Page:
Carmine Infantino, notable comic book artist, dies

Carmine Infantino's cover to Flash No. 123, "The Flash of Two Worlds."

Carmine Infantino’s cover to Flash No. 123, “The Flash of Two Worlds.”

Carmine Infantino, one of DC Comics’ main artists during the Silver Age, died the other day at the age of 87. He helped popularize a concept that the makers of James Bond movies would use when rebooting the franchise in 2006.

Infantino, as noted in AN OBITUARY IN THE NEW YORK TIMES, was assigned to work in a revamp of the Flash in 1956. Instead of bringing back the original Flash character, DC started over with a different character in a new costume.

Infantino, according to various accounts, would draw potential covers and show them to editor Julius Schwartz (1915-2004) — in effect daring the editor to devise a story line to match the drawing. In 1961, five years after the new Flash debuted, Infantino showed Schwartz a drawing of the new and old Flashes racing to save the same person.

That became the basis of a story embracing the concept of alternate universes. Flash No. 123 wasn’t the origin of the idea but it helped popularize it and DC would soon use the notion to bring back old versions of other characters. As we’ve written before,, Eon Productions adapted the idea when it decided to start the series over with 2006’s Casino Royale while retaining the services of popular actress Judi Dench as M. Dame Judi simply played a different M than the one she portrayed before.

Carmine Infantino's cover to Detective Comics No. 327 in 1964, which introduced the "New Look" Batman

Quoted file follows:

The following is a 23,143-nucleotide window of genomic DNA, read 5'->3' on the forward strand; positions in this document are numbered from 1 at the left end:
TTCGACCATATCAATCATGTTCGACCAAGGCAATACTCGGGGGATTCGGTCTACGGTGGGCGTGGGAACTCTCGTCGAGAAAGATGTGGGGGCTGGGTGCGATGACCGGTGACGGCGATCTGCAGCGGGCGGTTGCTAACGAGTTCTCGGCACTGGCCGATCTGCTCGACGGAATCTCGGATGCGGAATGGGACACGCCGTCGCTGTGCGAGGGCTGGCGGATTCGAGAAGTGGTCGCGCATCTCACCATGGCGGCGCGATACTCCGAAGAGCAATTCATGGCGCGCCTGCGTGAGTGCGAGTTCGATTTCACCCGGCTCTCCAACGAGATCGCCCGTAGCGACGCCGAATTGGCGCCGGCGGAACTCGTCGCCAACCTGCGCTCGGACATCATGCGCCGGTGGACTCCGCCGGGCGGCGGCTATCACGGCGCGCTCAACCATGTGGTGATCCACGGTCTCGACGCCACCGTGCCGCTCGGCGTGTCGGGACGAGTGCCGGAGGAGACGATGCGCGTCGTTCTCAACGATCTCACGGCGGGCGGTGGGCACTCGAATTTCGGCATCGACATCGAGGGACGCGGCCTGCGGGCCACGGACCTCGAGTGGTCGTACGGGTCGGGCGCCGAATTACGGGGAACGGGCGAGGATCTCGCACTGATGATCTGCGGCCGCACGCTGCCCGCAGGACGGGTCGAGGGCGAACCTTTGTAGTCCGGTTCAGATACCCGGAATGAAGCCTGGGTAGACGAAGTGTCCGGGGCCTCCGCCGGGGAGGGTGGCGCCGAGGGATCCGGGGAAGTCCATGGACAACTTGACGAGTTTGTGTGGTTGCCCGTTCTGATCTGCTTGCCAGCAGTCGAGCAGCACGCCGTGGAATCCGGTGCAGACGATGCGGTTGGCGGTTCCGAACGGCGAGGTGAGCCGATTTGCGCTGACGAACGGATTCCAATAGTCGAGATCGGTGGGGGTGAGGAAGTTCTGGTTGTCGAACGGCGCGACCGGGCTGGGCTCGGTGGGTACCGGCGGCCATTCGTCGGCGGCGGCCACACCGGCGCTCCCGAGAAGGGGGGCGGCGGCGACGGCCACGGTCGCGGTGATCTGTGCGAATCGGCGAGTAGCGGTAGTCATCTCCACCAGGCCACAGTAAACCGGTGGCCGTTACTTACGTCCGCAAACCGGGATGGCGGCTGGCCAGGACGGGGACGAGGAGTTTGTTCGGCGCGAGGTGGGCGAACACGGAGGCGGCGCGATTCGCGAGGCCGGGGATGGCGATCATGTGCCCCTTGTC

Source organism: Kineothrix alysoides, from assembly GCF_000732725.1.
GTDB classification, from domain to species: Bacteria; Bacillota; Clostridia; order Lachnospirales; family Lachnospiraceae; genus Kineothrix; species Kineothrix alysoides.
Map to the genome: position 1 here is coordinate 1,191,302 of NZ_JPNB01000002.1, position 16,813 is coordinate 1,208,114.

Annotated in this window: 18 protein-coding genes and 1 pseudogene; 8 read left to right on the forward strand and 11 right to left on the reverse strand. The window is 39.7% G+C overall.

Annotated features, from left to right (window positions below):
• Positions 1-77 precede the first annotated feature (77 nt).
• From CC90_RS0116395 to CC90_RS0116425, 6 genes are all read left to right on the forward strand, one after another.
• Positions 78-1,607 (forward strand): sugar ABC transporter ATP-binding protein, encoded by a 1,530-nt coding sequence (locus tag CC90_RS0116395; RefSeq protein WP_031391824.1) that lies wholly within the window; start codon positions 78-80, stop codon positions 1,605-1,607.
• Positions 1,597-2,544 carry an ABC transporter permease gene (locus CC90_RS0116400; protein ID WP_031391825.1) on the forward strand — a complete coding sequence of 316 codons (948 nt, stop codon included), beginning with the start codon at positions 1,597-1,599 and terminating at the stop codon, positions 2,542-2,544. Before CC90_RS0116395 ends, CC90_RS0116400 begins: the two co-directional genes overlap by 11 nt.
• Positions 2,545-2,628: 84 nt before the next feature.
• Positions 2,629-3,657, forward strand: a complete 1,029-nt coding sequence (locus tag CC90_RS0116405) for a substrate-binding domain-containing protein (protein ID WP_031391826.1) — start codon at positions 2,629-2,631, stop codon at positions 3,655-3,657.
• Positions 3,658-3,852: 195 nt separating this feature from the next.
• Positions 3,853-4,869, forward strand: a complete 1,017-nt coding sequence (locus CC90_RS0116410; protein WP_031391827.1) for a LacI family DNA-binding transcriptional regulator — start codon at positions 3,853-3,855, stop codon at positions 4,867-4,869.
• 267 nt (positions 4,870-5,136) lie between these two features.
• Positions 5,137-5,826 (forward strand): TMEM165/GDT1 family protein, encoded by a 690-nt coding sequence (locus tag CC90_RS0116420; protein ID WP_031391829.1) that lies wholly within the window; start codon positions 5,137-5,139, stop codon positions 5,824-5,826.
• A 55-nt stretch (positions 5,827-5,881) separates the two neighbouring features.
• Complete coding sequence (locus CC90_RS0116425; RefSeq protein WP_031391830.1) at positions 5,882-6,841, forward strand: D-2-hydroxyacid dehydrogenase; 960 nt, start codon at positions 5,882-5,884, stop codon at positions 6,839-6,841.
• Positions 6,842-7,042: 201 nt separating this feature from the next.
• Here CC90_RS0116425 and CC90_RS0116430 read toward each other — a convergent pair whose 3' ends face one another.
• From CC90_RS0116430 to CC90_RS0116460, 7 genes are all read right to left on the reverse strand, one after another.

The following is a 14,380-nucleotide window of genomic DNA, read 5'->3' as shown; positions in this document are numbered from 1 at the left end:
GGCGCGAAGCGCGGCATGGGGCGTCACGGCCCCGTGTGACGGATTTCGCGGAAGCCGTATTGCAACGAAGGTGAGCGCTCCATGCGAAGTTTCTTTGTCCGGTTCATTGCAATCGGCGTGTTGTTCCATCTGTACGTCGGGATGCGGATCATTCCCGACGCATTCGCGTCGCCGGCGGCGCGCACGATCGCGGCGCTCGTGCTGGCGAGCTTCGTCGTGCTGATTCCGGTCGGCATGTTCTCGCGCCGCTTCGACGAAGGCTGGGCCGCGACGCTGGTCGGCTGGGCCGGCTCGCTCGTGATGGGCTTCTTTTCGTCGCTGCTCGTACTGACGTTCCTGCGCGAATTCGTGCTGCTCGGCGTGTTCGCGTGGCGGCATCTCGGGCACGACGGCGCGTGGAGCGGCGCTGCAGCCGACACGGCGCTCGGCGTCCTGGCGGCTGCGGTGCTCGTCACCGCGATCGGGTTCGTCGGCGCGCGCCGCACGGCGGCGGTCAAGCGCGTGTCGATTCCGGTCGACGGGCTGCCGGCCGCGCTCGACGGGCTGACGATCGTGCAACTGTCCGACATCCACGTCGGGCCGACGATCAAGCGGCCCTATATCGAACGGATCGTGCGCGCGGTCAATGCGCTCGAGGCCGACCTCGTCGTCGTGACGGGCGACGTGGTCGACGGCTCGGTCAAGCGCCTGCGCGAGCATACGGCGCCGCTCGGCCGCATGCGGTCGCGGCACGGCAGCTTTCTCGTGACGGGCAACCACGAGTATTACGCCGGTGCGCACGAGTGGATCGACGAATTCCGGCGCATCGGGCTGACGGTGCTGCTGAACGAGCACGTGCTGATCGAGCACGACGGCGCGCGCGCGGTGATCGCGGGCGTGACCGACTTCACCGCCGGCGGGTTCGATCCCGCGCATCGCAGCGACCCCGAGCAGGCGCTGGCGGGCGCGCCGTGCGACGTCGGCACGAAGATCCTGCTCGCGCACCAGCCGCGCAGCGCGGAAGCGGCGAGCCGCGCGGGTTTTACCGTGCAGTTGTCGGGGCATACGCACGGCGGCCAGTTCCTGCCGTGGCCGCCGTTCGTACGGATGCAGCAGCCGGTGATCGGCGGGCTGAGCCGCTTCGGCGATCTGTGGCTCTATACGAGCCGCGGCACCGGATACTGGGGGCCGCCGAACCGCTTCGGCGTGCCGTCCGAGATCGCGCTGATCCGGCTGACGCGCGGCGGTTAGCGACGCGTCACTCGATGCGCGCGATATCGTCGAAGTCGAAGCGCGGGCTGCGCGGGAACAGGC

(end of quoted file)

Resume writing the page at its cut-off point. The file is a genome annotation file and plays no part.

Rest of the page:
Carmine Infantino’s cover to Detective Comics No. 327 in 1964, which introduced the “New Look” Batman


Also, as noted in the New York Times obituary, Infantino was assigned to draw Batman in 1964 when DC, facing falling sales, decided to revamp the character. Infantino’s Batman was more realistic at least compared with versions published up until that time.

Here’s how it was described in the Times’ obituary:

In 1964, Mr. Infantino and the writer John Broome were asked to work similar magic on Batman. In Mr. Infantino’s hands, Batman took on an urbane, Bondian aspect. This “new look” Batman, as he was known to the trade, inspired the ABC television series starring Adam West and originally broadcast from 1966 to 1968. (emphasis added)

Infantino later became a DC Comics executive before leaving the company while continuing to draw for other publishers.

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One Response

  1. He also contributed art to one of my favorite toys of my youth, then later to reproductions, Captain Action. RIP.

    http://www.captainaction.com/carmine-infantino-a-tribute-from-joe-ahearn-captain-action/

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